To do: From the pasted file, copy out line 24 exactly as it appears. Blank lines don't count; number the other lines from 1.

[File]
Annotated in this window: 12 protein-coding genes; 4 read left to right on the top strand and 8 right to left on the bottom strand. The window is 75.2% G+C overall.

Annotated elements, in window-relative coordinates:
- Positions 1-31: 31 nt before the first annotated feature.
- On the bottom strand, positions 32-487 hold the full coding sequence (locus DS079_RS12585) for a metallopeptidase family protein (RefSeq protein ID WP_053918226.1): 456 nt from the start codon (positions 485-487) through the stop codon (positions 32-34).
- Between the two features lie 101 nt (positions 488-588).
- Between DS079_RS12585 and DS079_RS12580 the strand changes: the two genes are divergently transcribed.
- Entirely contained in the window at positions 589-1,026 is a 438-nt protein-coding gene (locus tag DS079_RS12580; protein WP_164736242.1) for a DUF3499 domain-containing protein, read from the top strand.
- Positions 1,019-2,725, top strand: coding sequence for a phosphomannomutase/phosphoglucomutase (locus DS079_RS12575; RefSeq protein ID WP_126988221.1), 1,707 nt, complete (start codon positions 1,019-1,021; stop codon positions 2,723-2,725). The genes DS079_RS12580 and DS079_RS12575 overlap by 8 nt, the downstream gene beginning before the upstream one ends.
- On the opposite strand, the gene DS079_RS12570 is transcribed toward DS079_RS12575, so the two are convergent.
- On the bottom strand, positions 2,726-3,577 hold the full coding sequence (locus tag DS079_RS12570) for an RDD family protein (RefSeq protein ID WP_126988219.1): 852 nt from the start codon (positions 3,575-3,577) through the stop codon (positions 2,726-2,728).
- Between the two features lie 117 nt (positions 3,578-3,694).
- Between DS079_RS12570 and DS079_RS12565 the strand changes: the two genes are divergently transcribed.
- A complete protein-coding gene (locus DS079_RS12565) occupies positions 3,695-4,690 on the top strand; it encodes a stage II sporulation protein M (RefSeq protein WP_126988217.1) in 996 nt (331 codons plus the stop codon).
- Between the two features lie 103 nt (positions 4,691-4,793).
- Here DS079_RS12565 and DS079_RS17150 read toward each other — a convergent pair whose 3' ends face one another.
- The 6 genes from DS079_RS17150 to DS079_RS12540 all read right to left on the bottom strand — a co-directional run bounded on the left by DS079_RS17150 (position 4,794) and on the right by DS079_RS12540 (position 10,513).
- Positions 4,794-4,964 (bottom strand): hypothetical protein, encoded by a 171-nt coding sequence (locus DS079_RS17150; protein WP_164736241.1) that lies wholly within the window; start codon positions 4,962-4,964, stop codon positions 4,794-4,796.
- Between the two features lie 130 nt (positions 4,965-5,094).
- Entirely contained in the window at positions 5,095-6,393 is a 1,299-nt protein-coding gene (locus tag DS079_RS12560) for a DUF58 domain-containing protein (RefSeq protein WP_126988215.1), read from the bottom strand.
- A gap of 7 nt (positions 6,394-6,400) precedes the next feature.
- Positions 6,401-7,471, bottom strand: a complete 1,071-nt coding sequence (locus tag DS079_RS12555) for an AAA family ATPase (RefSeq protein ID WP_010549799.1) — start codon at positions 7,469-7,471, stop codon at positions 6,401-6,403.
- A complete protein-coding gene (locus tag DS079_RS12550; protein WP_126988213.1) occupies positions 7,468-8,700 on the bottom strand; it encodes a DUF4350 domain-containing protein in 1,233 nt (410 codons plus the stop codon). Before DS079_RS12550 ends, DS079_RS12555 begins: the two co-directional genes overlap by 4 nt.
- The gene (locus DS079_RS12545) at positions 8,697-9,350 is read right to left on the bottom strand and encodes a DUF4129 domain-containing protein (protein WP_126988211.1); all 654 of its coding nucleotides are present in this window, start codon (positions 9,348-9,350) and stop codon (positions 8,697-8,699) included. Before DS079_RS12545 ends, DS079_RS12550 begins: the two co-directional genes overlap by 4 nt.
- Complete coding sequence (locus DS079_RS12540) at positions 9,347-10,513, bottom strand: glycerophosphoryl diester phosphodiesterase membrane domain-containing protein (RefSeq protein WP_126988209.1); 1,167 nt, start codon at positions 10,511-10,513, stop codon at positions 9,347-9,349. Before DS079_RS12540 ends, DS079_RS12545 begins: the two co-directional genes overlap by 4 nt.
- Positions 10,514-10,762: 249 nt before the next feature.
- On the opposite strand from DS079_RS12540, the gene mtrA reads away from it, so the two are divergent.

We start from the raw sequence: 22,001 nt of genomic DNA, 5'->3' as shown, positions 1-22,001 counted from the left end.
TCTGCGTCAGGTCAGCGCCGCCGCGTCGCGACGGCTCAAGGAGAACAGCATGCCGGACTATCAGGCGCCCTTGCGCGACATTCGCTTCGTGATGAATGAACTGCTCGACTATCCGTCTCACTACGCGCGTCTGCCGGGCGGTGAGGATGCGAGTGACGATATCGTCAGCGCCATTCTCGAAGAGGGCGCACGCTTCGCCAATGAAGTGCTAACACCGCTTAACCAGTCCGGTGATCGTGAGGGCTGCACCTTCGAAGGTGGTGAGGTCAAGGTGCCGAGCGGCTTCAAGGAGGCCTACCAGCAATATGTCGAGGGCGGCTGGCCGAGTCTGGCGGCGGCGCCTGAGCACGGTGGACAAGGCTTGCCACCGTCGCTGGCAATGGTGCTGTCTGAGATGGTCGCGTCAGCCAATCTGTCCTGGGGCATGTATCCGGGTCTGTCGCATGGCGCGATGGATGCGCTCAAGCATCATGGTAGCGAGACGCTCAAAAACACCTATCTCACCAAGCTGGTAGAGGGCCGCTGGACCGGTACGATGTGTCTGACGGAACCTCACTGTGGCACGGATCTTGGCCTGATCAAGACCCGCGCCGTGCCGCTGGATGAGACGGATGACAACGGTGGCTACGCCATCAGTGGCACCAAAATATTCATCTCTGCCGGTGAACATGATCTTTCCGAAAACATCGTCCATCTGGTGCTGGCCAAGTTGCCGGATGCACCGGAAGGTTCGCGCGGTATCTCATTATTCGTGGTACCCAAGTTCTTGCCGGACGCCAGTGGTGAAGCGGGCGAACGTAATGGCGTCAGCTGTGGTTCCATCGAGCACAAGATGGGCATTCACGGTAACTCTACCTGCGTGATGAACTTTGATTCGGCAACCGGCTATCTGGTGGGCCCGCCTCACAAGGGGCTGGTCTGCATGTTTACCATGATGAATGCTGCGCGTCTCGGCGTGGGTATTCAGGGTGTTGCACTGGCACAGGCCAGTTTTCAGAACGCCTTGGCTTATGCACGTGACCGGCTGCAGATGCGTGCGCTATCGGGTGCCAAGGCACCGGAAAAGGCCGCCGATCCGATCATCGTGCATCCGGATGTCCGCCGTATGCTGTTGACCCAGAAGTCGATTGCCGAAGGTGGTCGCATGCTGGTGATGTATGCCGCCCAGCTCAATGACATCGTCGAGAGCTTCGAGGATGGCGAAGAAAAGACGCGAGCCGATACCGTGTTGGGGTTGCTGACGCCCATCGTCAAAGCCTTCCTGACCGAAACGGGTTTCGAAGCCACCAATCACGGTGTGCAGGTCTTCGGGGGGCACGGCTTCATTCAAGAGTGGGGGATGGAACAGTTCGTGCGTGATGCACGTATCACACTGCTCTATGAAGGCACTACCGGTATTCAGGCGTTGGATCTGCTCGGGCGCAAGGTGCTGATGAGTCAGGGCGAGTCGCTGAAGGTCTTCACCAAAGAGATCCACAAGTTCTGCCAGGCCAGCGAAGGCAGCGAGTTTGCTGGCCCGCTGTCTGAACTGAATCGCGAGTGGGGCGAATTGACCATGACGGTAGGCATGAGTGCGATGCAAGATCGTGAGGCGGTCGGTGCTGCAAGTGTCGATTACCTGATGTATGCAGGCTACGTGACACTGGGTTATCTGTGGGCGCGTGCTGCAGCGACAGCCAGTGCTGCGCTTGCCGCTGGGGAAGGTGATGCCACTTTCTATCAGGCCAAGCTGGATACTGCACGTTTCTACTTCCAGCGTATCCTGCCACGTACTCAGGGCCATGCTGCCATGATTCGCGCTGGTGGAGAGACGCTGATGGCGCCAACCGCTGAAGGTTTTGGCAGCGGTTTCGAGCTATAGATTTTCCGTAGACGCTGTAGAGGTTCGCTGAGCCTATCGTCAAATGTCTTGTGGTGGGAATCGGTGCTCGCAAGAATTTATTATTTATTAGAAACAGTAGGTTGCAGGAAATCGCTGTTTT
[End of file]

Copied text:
- Complete coding sequence (locus DS079_RS12540) at positions 9,347-10,513, bottom strand: glycerophosphoryl diester phosphodiesterase membrane domain-containing protein (RefSeq protein WP_126988209.1); 1,167 nt, start codon at positions 10,511-10,513, stop codon at positions 9,347-9,349. Before DS079_RS12540 ends, DS079_RS12545 begins: the two co-directional genes overlap by 4 nt.